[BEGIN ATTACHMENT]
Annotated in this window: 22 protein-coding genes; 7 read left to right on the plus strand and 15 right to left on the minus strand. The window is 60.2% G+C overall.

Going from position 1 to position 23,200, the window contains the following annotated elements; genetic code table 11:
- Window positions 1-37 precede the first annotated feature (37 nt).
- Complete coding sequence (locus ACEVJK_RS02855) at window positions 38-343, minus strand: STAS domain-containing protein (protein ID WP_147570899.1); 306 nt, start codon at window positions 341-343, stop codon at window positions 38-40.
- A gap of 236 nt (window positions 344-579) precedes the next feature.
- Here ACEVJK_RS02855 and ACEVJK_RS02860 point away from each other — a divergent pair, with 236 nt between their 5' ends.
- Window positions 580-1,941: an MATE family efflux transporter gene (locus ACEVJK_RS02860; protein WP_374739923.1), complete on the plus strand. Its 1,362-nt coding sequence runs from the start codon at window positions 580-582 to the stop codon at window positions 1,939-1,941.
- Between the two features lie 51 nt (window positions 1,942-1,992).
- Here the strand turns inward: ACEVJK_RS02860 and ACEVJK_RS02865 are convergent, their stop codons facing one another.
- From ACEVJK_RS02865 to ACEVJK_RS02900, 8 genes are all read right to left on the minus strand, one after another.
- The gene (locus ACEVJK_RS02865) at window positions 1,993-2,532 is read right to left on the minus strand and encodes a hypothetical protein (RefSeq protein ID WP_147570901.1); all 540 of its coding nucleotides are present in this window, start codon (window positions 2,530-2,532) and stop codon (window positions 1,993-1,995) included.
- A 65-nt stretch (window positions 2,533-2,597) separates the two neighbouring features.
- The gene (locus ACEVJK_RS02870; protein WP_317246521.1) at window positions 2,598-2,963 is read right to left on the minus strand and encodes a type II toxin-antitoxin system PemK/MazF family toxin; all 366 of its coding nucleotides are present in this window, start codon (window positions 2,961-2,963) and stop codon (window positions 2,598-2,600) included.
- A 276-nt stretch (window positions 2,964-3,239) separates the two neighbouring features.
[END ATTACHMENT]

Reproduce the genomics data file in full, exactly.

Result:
Annotated in this window: 22 protein-coding genes; 7 read left to right on the plus strand and 15 right to left on the minus strand. The window is 60.2% G+C overall.

Going from position 1 to position 23,200, the window contains the following annotated elements; genetic code table 11:
- Window positions 1-37 precede the first annotated feature (37 nt).
- Complete coding sequence (locus ACEVJK_RS02855) at window positions 38-343, minus strand: STAS domain-containing protein (protein ID WP_147570899.1); 306 nt, start codon at window positions 341-343, stop codon at window positions 38-40.
- A gap of 236 nt (window positions 344-579) precedes the next feature.
- Here ACEVJK_RS02855 and ACEVJK_RS02860 point away from each other — a divergent pair, with 236 nt between their 5' ends.
- Window positions 580-1,941: an MATE family efflux transporter gene (locus ACEVJK_RS02860; protein WP_374739923.1), complete on the plus strand. Its 1,362-nt coding sequence runs from the start codon at window positions 580-582 to the stop codon at window positions 1,939-1,941.
- Between the two features lie 51 nt (window positions 1,942-1,992).
- Here the strand turns inward: ACEVJK_RS02860 and ACEVJK_RS02865 are convergent, their stop codons facing one another.
- From ACEVJK_RS02865 to ACEVJK_RS02900, 8 genes are all read right to left on the minus strand, one after another.
- The gene (locus ACEVJK_RS02865) at window positions 1,993-2,532 is read right to left on the minus strand and encodes a hypothetical protein (RefSeq protein ID WP_147570901.1); all 540 of its coding nucleotides are present in this window, start codon (window positions 2,530-2,532) and stop codon (window positions 1,993-1,995) included.
- A 65-nt stretch (window positions 2,533-2,597) separates the two neighbouring features.
- The gene (locus ACEVJK_RS02870; protein WP_317246521.1) at window positions 2,598-2,963 is read right to left on the minus strand and encodes a type II toxin-antitoxin system PemK/MazF family toxin; all 366 of its coding nucleotides are present in this window, start codon (window positions 2,961-2,963) and stop codon (window positions 2,598-2,600) included.
- A 276-nt stretch (window positions 2,964-3,239) separates the two neighbouring features.